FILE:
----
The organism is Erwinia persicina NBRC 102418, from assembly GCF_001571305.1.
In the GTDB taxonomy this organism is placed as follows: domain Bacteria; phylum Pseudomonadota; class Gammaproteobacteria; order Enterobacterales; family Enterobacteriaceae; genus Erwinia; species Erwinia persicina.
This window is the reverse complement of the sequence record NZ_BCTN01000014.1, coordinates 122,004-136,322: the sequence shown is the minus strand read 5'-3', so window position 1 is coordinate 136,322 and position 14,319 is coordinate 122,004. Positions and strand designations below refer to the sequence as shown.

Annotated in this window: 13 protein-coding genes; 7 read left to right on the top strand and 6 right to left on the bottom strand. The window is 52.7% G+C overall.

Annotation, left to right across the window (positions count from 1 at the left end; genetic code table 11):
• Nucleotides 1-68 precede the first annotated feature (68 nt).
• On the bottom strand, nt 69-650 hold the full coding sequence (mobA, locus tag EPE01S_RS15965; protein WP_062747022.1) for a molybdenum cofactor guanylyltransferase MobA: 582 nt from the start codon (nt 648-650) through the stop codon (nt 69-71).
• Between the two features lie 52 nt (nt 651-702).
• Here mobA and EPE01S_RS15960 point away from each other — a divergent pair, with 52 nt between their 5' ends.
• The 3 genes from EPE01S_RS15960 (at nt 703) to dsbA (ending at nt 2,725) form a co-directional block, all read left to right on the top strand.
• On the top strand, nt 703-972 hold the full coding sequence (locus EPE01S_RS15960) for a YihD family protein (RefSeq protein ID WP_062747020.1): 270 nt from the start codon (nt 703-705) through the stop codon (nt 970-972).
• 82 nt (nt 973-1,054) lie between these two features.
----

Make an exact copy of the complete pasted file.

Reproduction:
The organism is Erwinia persicina NBRC 102418, from assembly GCF_001571305.1.
In the GTDB taxonomy this organism is placed as follows: domain Bacteria; phylum Pseudomonadota; class Gammaproteobacteria; order Enterobacterales; family Enterobacteriaceae; genus Erwinia; species Erwinia persicina.
This window is the reverse complement of the sequence record NZ_BCTN01000014.1, coordinates 122,004-136,322: the sequence shown is the minus strand read 5'-3', so window position 1 is coordinate 136,322 and position 14,319 is coordinate 122,004. Positions and strand designations below refer to the sequence as shown.

Annotated in this window: 13 protein-coding genes; 7 read left to right on the top strand and 6 right to left on the bottom strand. The window is 52.7% G+C overall.

Annotation, left to right across the window (positions count from 1 at the left end; genetic code table 11):
• Nucleotides 1-68 precede the first annotated feature (68 nt).
• On the bottom strand, nt 69-650 hold the full coding sequence (mobA, locus tag EPE01S_RS15965; protein WP_062747022.1) for a molybdenum cofactor guanylyltransferase MobA: 582 nt from the start codon (nt 648-650) through the stop codon (nt 69-71).
• Between the two features lie 52 nt (nt 651-702).
• Here mobA and EPE01S_RS15960 point away from each other — a divergent pair, with 52 nt between their 5' ends.
• The 3 genes from EPE01S_RS15960 (at nt 703) to dsbA (ending at nt 2,725) form a co-directional block, all read left to right on the top strand.
• On the top strand, nt 703-972 hold the full coding sequence (locus EPE01S_RS15960) for a YihD family protein (RefSeq protein ID WP_062747020.1): 270 nt from the start codon (nt 703-705) through the stop codon (nt 970-972).
• 82 nt (nt 973-1,054) lie between these two features.